February 26, 2010

Upgrades get go-ahead for train service to Brunswick get go-ahead

TOM BELL

— By

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Patricia Quinn, executive director of the Northern New England Passenger Rail Authority, speaks at a news conference Thursday about the $35 million grant to extend Amtrak service from Portland to Brunswick. “This is Day One of a whole new era,” she said.

John Ewing/Staff Photographer

click image to enlarge

David Fink, president of Pan Am Railways, says: “We are ready to go.”

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Staff Writer

Crews will begin upgrades to extend passenger train service from Portland to Brunswick as soon as the new rails and ties are delivered and weather permits, according to Pan Am Railways, which owns the railroad and will do the work.

''We are ready to go,'' said David Fink, the railroad's president.

The Obama administration on Thursday announced it will award the Northern New England Passenger Rail Authority $35 million in federal stimulus funds to expand Amtrak's Boston-to-Portland passenger rail service north to Brunswick. The improvements are part of an $8 billion plan to develop a nationwide system of high-speed intercity passenger rail services.

The $35 million is enough to complete the expansion for Amtrak's Downeaster service, including laying welded rail and improving 36 grade crossings along the 30-mile route between Portland and Brunswick.

Because so many railway projects will be under way at the same time, there is uncertainty about how soon the supplies can be delivered, Fink said.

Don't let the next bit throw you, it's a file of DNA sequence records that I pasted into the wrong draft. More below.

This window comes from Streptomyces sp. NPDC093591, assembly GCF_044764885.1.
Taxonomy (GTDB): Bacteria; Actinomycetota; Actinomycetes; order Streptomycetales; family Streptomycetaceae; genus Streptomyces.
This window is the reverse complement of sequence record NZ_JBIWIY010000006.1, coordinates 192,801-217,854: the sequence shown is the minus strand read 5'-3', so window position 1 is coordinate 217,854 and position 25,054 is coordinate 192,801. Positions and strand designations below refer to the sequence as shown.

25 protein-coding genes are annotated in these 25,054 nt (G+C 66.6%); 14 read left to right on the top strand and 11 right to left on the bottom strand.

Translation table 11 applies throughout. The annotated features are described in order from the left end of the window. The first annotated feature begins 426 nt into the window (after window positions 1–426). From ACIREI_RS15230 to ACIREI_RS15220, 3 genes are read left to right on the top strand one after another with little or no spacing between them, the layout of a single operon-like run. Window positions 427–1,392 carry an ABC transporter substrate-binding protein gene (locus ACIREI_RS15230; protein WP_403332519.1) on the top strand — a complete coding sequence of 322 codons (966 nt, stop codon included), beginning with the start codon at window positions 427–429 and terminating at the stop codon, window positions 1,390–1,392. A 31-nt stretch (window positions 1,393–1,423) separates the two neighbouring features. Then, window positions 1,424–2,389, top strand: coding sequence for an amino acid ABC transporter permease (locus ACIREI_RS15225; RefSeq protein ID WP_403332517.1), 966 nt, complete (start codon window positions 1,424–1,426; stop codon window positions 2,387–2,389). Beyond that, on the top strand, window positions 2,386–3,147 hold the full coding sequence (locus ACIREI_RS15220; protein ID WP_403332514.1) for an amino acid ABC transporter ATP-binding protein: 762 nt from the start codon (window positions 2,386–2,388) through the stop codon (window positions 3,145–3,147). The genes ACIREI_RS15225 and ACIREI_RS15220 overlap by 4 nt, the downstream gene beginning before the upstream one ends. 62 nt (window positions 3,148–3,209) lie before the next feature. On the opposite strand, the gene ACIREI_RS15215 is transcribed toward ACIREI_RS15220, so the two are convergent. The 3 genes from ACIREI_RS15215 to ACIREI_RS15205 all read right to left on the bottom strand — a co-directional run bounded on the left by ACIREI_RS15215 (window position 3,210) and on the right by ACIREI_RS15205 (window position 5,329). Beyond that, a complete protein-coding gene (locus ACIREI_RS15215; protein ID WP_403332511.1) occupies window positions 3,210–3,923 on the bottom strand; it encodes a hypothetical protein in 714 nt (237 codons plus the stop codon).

He said it will take two construction seasons to finish the project, and service could begin in early 2012. Crews will begin installing new rails in Brunswick and work toward Portland, he said.

The crews will install welded rails to replace the brittle rails that have been in place since the 1930s. The new rails require less maintenance and provide a smoother ride, said Wayne Davis of Trainriders/Northeast.

Twenty-one years ago, Davis' group of volunteers gathered nearly 90,000 signatures to pressure the Legislature to initiate passenger service from Boston to Brunswick. On Thursday, Davis said he was receiving congratulatory e-mails and phone calls from around the country.

Before the Downeaster began service in 2001, rail supporters and the owners of the railroad often clashed. Rail officials claimed the upgraded rail line was not safe enough and refused to allow the Amtrak trains to run. Rail advocates urged the state to take the company's rail line by eminent domain.

At a press conference Thursday at Brunswick's new train station, Fink and Davis shook hands.

''We need to get that stuff here,'' Fink said, referring to the new rail equipment.

''If you need help, give me a call,'' Davis replied. ''I am pretty good with a shovel.'' Fink laughed.

The press conference, which was attended by several Brunswick officials, Bowdoin College officials and business owners, had a festive atmosphere.

The town has had an especially tough year because of the recession and the phase-out of the Brunswick Naval Air Station, said Mike Lyne, project manager for JHR Development, which is building a mixed-use complex next to the railroad tracks.

The Downeaster will provide an economic boost, he said, but it will also help the town create a new identity.

''This is a chance for Brunswick to establish its brand,'' he said. ''It will be a fun, funky alternative heading north from Portland.''